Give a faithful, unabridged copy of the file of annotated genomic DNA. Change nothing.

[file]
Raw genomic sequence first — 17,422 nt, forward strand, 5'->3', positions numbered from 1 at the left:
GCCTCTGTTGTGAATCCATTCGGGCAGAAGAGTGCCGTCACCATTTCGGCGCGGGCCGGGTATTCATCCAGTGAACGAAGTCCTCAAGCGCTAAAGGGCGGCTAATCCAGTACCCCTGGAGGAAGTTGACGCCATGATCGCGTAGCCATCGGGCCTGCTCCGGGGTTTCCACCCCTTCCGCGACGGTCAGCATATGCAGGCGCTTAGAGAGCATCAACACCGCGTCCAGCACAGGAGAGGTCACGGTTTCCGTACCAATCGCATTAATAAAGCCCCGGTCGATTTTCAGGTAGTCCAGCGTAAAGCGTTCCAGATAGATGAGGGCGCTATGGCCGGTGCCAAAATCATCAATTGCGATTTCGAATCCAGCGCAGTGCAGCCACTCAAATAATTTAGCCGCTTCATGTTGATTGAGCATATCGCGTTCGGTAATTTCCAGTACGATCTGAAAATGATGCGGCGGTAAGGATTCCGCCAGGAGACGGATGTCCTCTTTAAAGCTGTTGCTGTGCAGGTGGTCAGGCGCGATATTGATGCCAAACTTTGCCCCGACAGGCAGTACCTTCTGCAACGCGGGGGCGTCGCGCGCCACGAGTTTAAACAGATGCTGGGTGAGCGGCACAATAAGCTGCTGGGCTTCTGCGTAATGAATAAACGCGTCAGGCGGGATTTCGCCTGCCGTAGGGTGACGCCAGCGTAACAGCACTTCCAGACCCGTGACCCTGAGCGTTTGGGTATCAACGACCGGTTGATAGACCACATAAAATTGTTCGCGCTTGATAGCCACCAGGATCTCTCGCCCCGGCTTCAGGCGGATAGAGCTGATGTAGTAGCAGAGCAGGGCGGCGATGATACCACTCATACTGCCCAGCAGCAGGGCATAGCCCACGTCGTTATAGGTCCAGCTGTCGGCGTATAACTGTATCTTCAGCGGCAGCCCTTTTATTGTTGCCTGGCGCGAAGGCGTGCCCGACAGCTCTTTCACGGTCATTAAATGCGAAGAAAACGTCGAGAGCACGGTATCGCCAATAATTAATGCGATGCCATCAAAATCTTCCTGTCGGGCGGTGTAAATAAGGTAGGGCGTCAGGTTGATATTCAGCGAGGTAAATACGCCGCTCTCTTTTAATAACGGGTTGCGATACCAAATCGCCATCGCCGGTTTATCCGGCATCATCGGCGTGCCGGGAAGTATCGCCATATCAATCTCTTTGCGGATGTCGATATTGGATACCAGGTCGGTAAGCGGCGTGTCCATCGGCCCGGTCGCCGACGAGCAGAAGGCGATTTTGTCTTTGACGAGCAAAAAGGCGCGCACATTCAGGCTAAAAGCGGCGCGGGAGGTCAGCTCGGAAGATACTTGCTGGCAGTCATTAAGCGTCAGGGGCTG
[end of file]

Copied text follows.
Raw genomic sequence first — 17,422 nt, forward strand, 5'->3', positions numbered from 1 at the left:
GCCTCTGTTGTGAATCCATTCGGGCAGAAGAGTGCCGTCACCATTTCGGCGCGGGCCGGGTATTCATCCAGTGAACGAAGTCCTCAAGCGCTAAAGGGCGGCTAATCCAGTACCCCTGGAGGAAGTTGACGCCATGATCGCGTAGCCATCGGGCCTGCTCCGGGGTTTCCACCCCTTCCGCGACGGTCAGCATATGCAGGCGCTTAGAGAGCATCAACACCGCGTCCAGCACAGGAGAGGTCACGGTTTCCGTACCAATCGCATTAATAAAGCCCCGGTCGATTTTCAGGTAGTCCAGCGTAAAGCGTTCCAGATAGATGAGGGCGCTATGGCCGGTGCCAAAATCATCAATTGCGATTTCGAATCCAGCGCAGTGCAGCCACTCAAATAATTTAGCCGCTTCATGTTGATTGAGCATATCGCGTTCGGTAATTTCCAGTACGATCTGAAAATGATGCGGCGGTAAGGATTCCGCCAGGAGACGGATGTCCTCTTTAAAGCTGTTGCTGTGCAGGTGGTCAGGCGCGATATTGATGCCAAACTTTGCCCCGACAGGCAGTACCTTCTGCAACGCGGGGGCGTCGCGCGCCACGAGTTTAAACAGATGCTGGGTGAGCGGCACAATAAGCTGCTGGGCTTCTGCGTAATGAATAAACGCGTCAGGCGGGATTTCGCCTGCCGTAGGGTGACGCCAGCGTAACAGCACTTCCAGACCCGTGACCCTGAGCGTTTGGGTATCAACGACCGGTTGATAGACCACATAAAATTGTTCGCGCTTGATAGCCACCAGGATCTCTCGCCCCGGCTTCAGGCGGATAGAGCTGATGTAGTAGCAGAGCAGGGCGGCGATGATACCACTCATACTGCCCAGCAGCAGGGCATAGCCCACGTCGTTATAGGTCCAGCTGTCGGCGTATAACTGTATCTTCAGCGGCAGCCCTTTTATTGTTGCCTGGCGCGAAGGCGTGCCCGACAGCTCTTTCACGGTCATTAAATGCGAAGAAAACGTCGAGAGCACGGTATCGCCAATAATTAATGCGATGCCATCAAAATCTTCCTGTCGGGCGGTGTAAATAAGGTAGGGCGTCAGGTTGATATTCAGCGAGGTAAATACGCCGCTCTCTTTTAATAACGGGTTGCGATACCAAATCGCCATCGCCGGTTTATCCGGCATCATCGGCGTGCCGGGAAGTATCGCCATATCAATCTCTTTGCGGATGTCGATATTGGATACCAGGTCGGTAAGCGGCGTGTCCATCGGCCCGGTCGCCGACGAGCAGAAGGCGATTTTGTCTTTGACGAGCAAAAAGGCGCGCACATTCAGGCTAAAAGCGGCGCGGGAGGTCAGCTCGGAAGATACTTGCTGGCAGTCATTAAGCGTCAGGGGCTG